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[Box 1 in Introduction to Homo erectus]
The initial discovery of Homo erectus in 1891 was due to the single-minded efforts of a Dutch physician, Eugene Dubois (fig.1), seeking evidence of an ancestral missing link between apes and humans in the tropics of southeast Asia.
While studying comparative anatomy in medical school in the early 1880s, Dubois read about the missing link concept of Ernst Haeckel (1868), proposing a bipedal ape-man named Pithecanthropus alalus. Determined to prove this theory by the discovery of Pithecanthropus fossils, Dubois selected Indonesia based on Haeckels (mistaken) belief that humans evolved most directly from orangutans, today only found in Indonesia; and Alfred Wallaces view that the origins of modern humans might lie in Southeast Asia. Yet the selection proved propitious and led to highly important discoveries on human evolution.
[Fig. 1: Eugene Dubois (1858-1940) in 1928]
Dubois obtained a hospital post in Sumatra where he began to search for early Pleistocene fossils. Learning that Java provided more relevant geological exposures, Dubois transferred there to explore sites in the east-central portion of Java along the Solo River where fossils had been found by local farmers. Test excavations in sandstone deposits at Trinil in 1891 first revealed abundant fossils of extinct deer, elephants, and buffalo, and the molar of an extinct chimpanzee Anthropopithecus. Chimps lived in Java during the Pleistocene, bolstering the missing link theory.
Then, in October 1891, Dubois found a fossilized skullcap (fig. 2) of a large-brained higher primate with a pinched-in region before the brain case (postorbital constriction; c in fig. 2) and thick brow ridges (supraorbital torii; t in fig. 2). At first, calculating the brain size as only 700 cc, Dubois associated the skull with the chimpanzee tooth found on the same level. The next year (1892), when a human-like thigh bone (femur) came from the same Trinil deposits, Dubois named the collective finds anthropithecus erectus, or erect man-ape.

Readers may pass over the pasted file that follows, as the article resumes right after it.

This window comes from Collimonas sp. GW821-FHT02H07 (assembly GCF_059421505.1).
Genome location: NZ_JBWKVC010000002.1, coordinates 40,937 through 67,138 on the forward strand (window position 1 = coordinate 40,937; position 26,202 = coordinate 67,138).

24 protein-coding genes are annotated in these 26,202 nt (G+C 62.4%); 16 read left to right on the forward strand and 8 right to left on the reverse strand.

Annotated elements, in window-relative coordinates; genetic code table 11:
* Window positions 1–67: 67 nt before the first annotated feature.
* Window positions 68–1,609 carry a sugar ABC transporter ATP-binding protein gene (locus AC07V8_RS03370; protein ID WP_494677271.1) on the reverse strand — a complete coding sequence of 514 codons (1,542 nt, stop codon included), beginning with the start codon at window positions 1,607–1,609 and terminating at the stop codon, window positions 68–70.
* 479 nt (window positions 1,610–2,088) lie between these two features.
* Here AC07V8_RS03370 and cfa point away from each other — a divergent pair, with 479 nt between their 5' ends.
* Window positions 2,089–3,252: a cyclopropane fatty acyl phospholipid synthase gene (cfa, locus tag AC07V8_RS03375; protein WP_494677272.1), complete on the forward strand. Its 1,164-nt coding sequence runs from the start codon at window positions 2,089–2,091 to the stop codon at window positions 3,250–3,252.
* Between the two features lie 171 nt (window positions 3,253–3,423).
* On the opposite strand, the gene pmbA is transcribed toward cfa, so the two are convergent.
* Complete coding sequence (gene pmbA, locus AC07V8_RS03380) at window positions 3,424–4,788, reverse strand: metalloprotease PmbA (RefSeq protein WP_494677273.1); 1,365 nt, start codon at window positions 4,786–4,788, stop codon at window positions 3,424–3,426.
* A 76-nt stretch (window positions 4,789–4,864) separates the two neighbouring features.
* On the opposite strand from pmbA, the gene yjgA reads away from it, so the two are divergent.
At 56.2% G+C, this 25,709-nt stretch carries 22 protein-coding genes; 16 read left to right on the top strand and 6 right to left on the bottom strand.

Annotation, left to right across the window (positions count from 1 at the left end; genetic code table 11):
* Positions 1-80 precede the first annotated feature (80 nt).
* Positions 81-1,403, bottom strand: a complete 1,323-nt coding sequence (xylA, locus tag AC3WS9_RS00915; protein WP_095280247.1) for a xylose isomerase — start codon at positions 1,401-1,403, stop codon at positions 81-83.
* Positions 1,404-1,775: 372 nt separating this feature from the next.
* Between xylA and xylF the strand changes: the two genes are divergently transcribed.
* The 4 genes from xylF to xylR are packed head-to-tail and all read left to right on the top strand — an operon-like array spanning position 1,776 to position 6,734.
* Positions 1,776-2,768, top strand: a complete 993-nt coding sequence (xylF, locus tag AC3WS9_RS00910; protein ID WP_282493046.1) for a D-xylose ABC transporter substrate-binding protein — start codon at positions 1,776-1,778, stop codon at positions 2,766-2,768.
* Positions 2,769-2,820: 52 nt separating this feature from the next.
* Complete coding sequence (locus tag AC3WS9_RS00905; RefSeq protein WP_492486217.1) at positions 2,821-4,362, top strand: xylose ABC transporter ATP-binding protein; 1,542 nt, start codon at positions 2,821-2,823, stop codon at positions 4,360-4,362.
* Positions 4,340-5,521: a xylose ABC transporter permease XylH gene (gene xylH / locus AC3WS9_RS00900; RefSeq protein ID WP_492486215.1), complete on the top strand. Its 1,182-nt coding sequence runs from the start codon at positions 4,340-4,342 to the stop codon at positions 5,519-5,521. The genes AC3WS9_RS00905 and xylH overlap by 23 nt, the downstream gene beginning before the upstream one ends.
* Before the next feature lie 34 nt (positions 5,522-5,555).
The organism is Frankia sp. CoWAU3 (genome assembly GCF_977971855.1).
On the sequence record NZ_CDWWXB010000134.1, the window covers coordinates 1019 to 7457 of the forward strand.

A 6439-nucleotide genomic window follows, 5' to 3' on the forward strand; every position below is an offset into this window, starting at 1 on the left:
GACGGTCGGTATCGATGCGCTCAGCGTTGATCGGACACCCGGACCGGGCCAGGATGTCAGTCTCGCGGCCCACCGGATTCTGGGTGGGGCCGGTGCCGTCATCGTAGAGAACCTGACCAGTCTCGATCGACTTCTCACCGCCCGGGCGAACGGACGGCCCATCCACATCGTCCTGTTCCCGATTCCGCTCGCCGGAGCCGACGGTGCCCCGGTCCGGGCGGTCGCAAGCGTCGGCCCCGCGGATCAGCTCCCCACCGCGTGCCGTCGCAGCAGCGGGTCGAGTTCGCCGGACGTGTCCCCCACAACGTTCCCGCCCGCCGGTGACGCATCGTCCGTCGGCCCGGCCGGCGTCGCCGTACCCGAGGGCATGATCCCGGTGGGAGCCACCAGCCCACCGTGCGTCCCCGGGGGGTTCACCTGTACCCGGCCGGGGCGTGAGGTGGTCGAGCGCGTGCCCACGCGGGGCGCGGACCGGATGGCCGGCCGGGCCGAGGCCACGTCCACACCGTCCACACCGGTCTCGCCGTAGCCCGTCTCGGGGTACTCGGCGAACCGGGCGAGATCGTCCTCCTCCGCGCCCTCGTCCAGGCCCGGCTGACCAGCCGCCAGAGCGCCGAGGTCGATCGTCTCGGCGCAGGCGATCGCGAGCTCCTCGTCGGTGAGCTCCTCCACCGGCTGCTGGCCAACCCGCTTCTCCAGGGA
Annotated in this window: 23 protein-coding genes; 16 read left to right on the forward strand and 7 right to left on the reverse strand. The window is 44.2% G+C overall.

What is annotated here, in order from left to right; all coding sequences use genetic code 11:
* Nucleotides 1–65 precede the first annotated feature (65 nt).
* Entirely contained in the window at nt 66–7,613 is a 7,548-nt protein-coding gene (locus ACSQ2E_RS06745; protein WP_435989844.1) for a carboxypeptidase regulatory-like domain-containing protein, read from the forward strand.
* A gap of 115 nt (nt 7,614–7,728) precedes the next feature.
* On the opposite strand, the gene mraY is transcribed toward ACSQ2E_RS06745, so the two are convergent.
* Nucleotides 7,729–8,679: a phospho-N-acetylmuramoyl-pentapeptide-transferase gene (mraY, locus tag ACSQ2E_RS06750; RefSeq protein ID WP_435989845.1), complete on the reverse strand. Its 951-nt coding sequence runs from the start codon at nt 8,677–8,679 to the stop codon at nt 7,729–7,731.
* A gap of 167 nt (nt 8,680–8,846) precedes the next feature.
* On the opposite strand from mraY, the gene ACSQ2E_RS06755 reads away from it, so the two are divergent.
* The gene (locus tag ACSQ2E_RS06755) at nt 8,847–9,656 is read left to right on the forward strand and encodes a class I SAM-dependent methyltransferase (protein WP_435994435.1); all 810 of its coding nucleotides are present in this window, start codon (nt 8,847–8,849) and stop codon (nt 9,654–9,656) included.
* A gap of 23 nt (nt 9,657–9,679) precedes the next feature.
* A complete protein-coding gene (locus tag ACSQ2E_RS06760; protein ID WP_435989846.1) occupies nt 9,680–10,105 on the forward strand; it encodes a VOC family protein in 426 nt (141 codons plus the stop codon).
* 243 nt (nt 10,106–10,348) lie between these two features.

[Fig. 2: Trinil 2 skullcap of Pithecanthropus erectus: c) postorbital constriction; t) brow ridges or supraorbital torii.]
After remeasuring the cranial capacity to 900 cc, however, Dubois changed the name to Pithecanthropus erectus (erect ape-man), after Haeckels term. The femurs age remains uncertain, although it is thicker than modern examples. To Dubois, the association of the obviously early skull with the human-looking legbone, showing bipedal posture, provided evidence of the missing link sought by many late 19th century evolutionists.
When Dubois published his find in 1894 it met with great resistence from many scientists and the public. Eventually embittered, he locked the bones in a trunk, and only revealed the Trinil skullcap in 1923 to Ales Hrdlicka of the Smithsonian Institution. By the late 1930s the resemblance of the Trinil skullcap to Chinese finds at Zhoukoudian (box 2) became obvious, and Pithecanthropus was reclassified as an early human (Homo). Dubois, however, never accepted this, considering the Chinese fossils to be degenerate Neanderthals.
None of this, however, clouds the importance of his 1891 Trinil discovery. Dubois was correct in thinking he had found an early human ancestor. The Trinil 2 skullcap (dated before 800,000 BP) is recognized as the type specimen of Homo erectus.
Shipman, P. 2001. The Man Who Found the Missing Link. New York, Simon & Schuster.
Swisher, C.C., G.H. Curtis, and R. Lewin. 2000. Java Man. New York, Scribner.
(see also bibliography in Introduction to Homo erectus)
[Note: This article appears on p.15 of the printed issue of Athena Review (vol.4, no.1). Copyright © 2004, Athena Publications, Inc.]
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